Borrowed Time

Oh Pixar. I thought The Good Dinosaur had amazing cinematography and aesthetics but this short has so much reality in its story and image, it took my breath away.

For the longest time, we all thought we would never see a Disney studio going anywhere near adult territory, and yet here we are. I’m all in for Pixar trying adult themes.

Ok I’m more than in, I would pay good money to see that happen.

Looking around on the net, I found some very interesting videos. It seems I’m not the only one going crazy over this little film. “Why We Made Borrowed Time” is the creators explaining why they wanted to try a more adult story. After such positive feedback I am really hoping they will take that experiment a step further.

To be honest, with the way animation has invaded moving pictures in general, with technology making computer generated images more real, it’s only a matter of time for reality to invade even the most children-friendly of companies and mix things up. The line between live action and animation is already blurry, European studios and advertising companies have made the blend already; it’s only a question of if the Disney/Pixar directors want to take the marketing risk.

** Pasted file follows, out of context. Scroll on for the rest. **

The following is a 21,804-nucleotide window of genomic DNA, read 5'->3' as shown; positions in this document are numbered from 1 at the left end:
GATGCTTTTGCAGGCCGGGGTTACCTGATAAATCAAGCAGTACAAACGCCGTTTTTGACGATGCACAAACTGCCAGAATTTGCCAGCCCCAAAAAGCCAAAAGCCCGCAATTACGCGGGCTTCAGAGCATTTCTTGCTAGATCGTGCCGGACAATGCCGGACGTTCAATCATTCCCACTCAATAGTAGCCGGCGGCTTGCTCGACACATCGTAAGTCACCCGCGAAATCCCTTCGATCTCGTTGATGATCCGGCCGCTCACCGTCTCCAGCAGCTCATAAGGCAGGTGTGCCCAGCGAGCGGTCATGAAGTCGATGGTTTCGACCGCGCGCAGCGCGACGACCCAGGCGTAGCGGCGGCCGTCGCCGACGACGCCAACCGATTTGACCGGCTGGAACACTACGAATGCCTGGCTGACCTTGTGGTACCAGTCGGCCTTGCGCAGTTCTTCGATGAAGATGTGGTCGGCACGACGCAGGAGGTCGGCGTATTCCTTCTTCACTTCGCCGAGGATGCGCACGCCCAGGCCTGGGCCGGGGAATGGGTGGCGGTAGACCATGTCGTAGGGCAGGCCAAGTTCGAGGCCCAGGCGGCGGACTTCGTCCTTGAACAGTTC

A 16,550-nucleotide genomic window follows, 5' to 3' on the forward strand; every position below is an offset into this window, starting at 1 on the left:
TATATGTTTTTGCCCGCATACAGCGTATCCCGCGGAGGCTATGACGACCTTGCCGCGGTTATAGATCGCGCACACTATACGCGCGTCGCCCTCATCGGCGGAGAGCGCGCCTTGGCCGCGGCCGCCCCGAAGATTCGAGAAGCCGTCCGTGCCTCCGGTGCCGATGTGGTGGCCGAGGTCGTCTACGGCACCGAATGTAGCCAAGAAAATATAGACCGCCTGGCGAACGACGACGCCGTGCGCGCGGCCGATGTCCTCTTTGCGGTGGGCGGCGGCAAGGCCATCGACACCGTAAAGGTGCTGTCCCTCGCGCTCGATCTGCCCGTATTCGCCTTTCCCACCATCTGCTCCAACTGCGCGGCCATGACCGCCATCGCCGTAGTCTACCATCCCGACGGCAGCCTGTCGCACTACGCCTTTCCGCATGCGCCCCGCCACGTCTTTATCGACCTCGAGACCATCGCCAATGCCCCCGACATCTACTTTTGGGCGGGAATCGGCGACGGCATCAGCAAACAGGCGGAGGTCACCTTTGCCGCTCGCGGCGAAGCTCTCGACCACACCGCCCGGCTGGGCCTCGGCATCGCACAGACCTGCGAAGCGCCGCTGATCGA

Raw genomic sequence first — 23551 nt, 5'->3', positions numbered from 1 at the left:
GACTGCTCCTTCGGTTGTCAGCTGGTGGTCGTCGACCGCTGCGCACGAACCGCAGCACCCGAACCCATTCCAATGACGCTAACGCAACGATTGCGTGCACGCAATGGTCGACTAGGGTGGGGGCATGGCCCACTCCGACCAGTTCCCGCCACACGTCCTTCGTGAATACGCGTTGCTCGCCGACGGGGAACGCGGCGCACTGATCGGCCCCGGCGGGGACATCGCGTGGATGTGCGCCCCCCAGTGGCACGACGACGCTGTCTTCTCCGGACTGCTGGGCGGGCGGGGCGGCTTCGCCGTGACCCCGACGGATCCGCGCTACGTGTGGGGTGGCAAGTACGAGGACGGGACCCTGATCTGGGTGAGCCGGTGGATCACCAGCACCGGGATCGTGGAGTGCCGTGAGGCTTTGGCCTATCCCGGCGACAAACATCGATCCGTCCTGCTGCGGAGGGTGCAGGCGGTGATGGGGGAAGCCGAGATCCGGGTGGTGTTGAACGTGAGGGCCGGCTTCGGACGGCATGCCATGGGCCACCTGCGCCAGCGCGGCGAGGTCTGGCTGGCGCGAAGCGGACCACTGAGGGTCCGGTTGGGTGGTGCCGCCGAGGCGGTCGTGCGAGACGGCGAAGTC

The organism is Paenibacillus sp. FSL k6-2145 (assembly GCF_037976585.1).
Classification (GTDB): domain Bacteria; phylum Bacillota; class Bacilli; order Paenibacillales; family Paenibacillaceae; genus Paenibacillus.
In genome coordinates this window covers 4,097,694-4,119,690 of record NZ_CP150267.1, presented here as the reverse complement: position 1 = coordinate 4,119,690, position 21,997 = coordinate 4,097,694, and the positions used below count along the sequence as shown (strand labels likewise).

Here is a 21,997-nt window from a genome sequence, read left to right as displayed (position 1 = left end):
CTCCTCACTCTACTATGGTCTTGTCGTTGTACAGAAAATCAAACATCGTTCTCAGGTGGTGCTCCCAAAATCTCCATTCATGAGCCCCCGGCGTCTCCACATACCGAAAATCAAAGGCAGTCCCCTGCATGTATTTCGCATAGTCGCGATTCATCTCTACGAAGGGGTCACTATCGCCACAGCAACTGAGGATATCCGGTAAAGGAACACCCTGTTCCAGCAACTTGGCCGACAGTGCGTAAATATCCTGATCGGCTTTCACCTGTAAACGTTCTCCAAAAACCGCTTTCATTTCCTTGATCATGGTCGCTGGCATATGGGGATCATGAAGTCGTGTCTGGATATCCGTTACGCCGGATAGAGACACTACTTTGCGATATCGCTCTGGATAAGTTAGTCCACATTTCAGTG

Unfortunately, given the shaky times we are living (and taking Marvel as an example), I’d say the Walt Disney Company is not into risk-taking at present. Which is sad, because difficult times call for some daring moves, but if the big boys want to leave those for the independent filmmakers, who am I to judge? Small companies and even individual creators have after all been greatly liberated with the recent technological advancements and the next few decades will probably be the most productive in cinematic history.